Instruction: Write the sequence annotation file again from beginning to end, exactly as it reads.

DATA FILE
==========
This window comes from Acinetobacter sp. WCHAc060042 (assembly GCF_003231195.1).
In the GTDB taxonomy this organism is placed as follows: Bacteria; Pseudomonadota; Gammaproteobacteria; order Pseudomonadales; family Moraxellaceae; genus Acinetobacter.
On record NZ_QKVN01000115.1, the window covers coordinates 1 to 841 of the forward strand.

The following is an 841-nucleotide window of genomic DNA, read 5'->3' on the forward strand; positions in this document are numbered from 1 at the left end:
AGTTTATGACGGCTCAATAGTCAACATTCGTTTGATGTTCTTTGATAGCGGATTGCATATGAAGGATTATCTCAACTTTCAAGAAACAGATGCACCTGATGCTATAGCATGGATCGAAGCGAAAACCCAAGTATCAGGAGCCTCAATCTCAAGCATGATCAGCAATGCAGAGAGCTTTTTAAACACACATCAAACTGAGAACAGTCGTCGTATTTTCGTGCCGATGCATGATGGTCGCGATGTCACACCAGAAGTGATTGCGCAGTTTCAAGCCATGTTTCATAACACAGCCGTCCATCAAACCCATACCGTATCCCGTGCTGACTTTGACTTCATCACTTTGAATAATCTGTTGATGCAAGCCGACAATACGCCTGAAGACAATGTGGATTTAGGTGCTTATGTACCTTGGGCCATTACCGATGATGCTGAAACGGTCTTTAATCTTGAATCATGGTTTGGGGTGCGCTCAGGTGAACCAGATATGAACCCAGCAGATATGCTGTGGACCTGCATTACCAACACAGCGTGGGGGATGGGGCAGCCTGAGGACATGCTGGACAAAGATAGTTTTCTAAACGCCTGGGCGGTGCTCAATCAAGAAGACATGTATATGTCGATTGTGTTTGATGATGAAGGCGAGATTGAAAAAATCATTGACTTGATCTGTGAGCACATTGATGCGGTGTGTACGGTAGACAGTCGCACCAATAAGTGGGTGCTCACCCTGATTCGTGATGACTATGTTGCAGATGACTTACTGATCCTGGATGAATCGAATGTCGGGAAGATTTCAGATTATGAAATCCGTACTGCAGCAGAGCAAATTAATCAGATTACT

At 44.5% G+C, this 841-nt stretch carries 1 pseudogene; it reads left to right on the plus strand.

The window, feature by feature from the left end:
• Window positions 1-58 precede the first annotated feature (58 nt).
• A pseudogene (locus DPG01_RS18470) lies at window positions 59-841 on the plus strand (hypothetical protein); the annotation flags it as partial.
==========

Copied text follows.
This window comes from Acinetobacter sp. WCHAc060042 (assembly GCF_003231195.1).
In the GTDB taxonomy this organism is placed as follows: Bacteria; Pseudomonadota; Gammaproteobacteria; order Pseudomonadales; family Moraxellaceae; genus Acinetobacter.
On record NZ_QKVN01000115.1, the window covers coordinates 1 to 841 of the forward strand.

The following is an 841-nucleotide window of genomic DNA, read 5'->3' on the forward strand; positions in this document are numbered from 1 at the left end:
AGTTTATGACGGCTCAATAGTCAACATTCGTTTGATGTTCTTTGATAGCGGATTGCATATGAAGGATTATCTCAACTTTCAAGAAACAGATGCACCTGATGCTATAGCATGGATCGAAGCGAAAACCCAAGTATCAGGAGCCTCAATCTCAAGCATGATCAGCAATGCAGAGAGCTTTTTAAACACACATCAAACTGAGAACAGTCGTCGTATTTTCGTGCCGATGCATGATGGTCGCGATGTCACACCAGAAGTGATTGCGCAGTTTCAAGCCATGTTTCATAACACAGCCGTCCATCAAACCCATACCGTATCCCGTGCTGACTTTGACTTCATCACTTTGAATAATCTGTTGATGCAAGCCGACAATACGCCTGAAGACAATGTGGATTTAGGTGCTTATGTACCTTGGGCCATTACCGATGATGCTGAAACGGTCTTTAATCTTGAATCATGGTTTGGGGTGCGCTCAGGTGAACCAGATATGAACCCAGCAGATATGCTGTGGACCTGCATTACCAACACAGCGTGGGGGATGGGGCAGCCTGAGGACATGCTGGACAAAGATAGTTTTCTAAACGCCTGGGCGGTGCTCAATCAAGAAGACATGTATATGTCGATTGTGTTTGATGATGAAGGCGAGATTGAAAAAATCATTGACTTGATCTGTGAGCACATTGATGCGGTGTGTACGGTAGACAGTCGCACCAATAAGTGGGTGCTCACCCTGATTCGTGATGACTATGTTGCAGATGACTTACTGATCCTGGATGAATCGAATGTCGGGAAGATTTCAGATTATGAAATCCGTACTGCAGCAGAGCAAATTAATCAGATTACT

At 44.5% G+C, this 841-nt stretch carries 1 pseudogene; it reads left to right on the plus strand.

The window, feature by feature from the left end:
• Window positions 1-58 precede the first annotated feature (58 nt).
• A pseudogene (locus DPG01_RS18470) lies at window positions 59-841 on the plus strand (hypothetical protein); the annotation flags it as partial.